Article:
Blog by Sumana Harihareswara, Changeset founder

02 Feb 2003, 21:56 p.m.

Finally, Some Reviews

Hi, reader. I wrote this in 2003 and it's now more than five years old. So it may be very out of date; the world, and I, have changed a lot since I wrote it! I'm keeping this up for historical archive purposes, but the me of today may 100% disagree with what I said then. I rarely edit posts after publishing them, but if I do, I usually leave a note in italics to mark the edit and the reason. If this post is particularly offensive or breaches someone's privacy, please contact me.

Austin Powers: International Man of Mystery (IMDB entry): Leonard liked it, and I was glad, since I had been dragged to it and loved it four years ago. Dr. Evil really seems a separate character from Austin. Spoiler: Austin shows himself to be an honorable man when he refuses to take advantage of Vanessa when she's drunk. That's always been the sweetest moment in the film to me.

The Hidden Fortress (IMDB entry) by Kurosawa: I found the film rather boring and long. After The Seven Samurai I expected something more absorbing, with more sympathetic characters. I hated the buffoons, the two main characters (or at least framing-device characters) who just schemed stupidly. And why did everybody yell all the time? Bad microphones? I guess it must be good, as it's Kurosawa, but I didn't see the qualities that recommended it to George Lucas. (The story goes that Lucas thinks of The Hidden Fortress as the ur-Star Wars. Then again, I don't much care for Star Wars either.)

The Producers (IMDB entry): This film is definitely funny. It takes place in the comedy universe, as Leonard puts it, and doesn't try too hard to explain improbabilities. By my just-invented Some Like It Hot-o-meter, where the entire comediness of a film can be measured in the average funniness of a scene, The Producers shines. Most scenes are funny, and there aren't that many of them, thus shooting the film up to about a .75 or .8 Some Like It Hot ranking: about Some Like It H.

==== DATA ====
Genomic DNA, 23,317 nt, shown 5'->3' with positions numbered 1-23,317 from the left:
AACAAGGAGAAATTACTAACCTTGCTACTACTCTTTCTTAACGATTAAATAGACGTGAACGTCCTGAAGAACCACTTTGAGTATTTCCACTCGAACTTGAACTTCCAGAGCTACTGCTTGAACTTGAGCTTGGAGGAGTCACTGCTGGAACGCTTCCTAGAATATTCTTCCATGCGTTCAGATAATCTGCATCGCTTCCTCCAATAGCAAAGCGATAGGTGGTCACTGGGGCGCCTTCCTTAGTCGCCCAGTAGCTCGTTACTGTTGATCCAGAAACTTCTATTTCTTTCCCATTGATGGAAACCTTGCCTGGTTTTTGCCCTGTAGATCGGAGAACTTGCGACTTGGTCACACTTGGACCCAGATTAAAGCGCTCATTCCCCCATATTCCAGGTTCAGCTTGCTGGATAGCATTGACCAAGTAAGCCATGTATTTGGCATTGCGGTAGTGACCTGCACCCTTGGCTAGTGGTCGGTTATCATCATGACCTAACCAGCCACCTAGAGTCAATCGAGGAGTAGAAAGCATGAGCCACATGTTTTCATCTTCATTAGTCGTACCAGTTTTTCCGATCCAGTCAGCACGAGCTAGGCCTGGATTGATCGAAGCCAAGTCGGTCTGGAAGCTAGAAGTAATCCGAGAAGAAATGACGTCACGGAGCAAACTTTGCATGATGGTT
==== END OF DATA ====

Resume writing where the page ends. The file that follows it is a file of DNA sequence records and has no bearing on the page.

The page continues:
I would actually see the Broadway production for twenty or 25 dollars. I assume that Nathan Lane plays Zero Mostel's role and that Matthew Broderick plays Wilder, right? Oh yeah, that reminds me: as I watched Wilder, I thought, "I can't help thinking of him as Willy Wonka from Willy Wonka and the Chocolate Factory." That passed. A week later, when I showed Leonard Willy Wonka &c., he said, "I can't help thinking of him as Harold Bloom from The Producers!" [Update: He said Leo Bloom, not Harold Bloom. Whoops. Yeah, I work in a bookstore.] Oh, and Leonard can't stand Willy Wonka, except for the line where Mike TV jumps into a stupid situation and Wonka lazily calls out, "No, stop, come back."

My notes for The Producers contain the phrase "SF in spring", but I don't know why.

Adaptation (IMDB entry). Saw this with Joe, and it's quite good. For the Gödel, Escher, Bach crowd. Yes, it's gimmicky, but also immensely entertaining, and you probably will like the ending better than I did. I would see it again, with you, even!

Sarah Peters asks:

"so what's the deal with "dr. zhivago"? when is it set? is it actually about a doctor? like ER but with lots and lots of snow?"
Well, Sarah, Boris Pasternak set Doctor Zhivago around the Russian Revolution eighty-odd years back, with an actual doctor or two, but very few explicitly medical scenes. I haven't *cough* er, quite *cough* finished Dr. Zhivago yet. I put it down a few weeks ago and haven't come back to it. It's good. Pasternak writes a fine scene and sets up scenery wonderfully. I save about a paragraph every twenty pages that I simply must quote to Leonard. And, since I haven't seen the film, I really must finish the book to find out how it ends!

I have finished some books in the interim, despite my preoccupation with stand-up. I read a Routledge pocket introduction to Karl Popper, which strengthened my rather Popperian convictions on science and knowability. And I'm almost done with Philip Pullman's Sally Lockhart series, of which more soon.

I also skimmed Zoya's Story, an astonishing memoir by an Afghan woman working with RAWA. It brought tears to my eyes. How brave, strong, and resourceful these women are! The narrator notes briefly that she's my age and has already renounced marriage for the cause of the people of Afghanistan. Wow. What would I sacrifice, and for what? I am a coward.